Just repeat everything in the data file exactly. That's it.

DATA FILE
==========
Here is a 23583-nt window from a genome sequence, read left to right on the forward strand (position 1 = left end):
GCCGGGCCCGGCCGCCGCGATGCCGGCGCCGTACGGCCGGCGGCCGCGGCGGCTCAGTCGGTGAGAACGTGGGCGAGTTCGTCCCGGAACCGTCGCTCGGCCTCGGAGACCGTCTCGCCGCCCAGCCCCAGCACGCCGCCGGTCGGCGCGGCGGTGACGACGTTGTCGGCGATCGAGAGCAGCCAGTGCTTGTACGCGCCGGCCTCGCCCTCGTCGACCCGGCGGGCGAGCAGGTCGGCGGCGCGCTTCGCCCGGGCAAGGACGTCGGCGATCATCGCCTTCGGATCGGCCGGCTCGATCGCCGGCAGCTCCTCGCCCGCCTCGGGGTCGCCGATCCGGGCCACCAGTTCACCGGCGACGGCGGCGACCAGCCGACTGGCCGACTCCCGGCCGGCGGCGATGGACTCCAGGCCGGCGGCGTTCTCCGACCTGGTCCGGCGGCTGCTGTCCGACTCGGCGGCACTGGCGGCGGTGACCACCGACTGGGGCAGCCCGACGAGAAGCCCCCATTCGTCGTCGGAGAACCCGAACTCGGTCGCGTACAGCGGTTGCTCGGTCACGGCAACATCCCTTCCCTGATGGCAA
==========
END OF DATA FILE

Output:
Here is a 23583-nt window from a genome sequence, read left to right on the forward strand (position 1 = left end):
GCCGGGCCCGGCCGCCGCGATGCCGGCGCCGTACGGCCGGCGGCCGCGGCGGCTCAGTCGGTGAGAACGTGGGCGAGTTCGTCCCGGAACCGTCGCTCGGCCTCGGAGACCGTCTCGCCGCCCAGCCCCAGCACGCCGCCGGTCGGCGCGGCGGTGACGACGTTGTCGGCGATCGAGAGCAGCCAGTGCTTGTACGCGCCGGCCTCGCCCTCGTCGACCCGGCGGGCGAGCAGGTCGGCGGCGCGCTTCGCCCGGGCAAGGACGTCGGCGATCATCGCCTTCGGATCGGCCGGCTCGATCGCCGGCAGCTCCTCGCCCGCCTCGGGGTCGCCGATCCGGGCCACCAGTTCACCGGCGACGGCGGCGACCAGCCGACTGGCCGACTCCCGGCCGGCGGCGATGGACTCCAGGCCGGCGGCGTTCTCCGACCTGGTCCGGCGGCTGCTGTCCGACTCGGCGGCACTGGCGGCGGTGACCACCGACTGGGGCAGCCCGACGAGAAGCCCCCATTCGTCGTCGGAGAACCCGAACTCGGTCGCGTACAGCGGTTGCTCGGTCACGGCAACATCCCTTCCCTGATGGCAA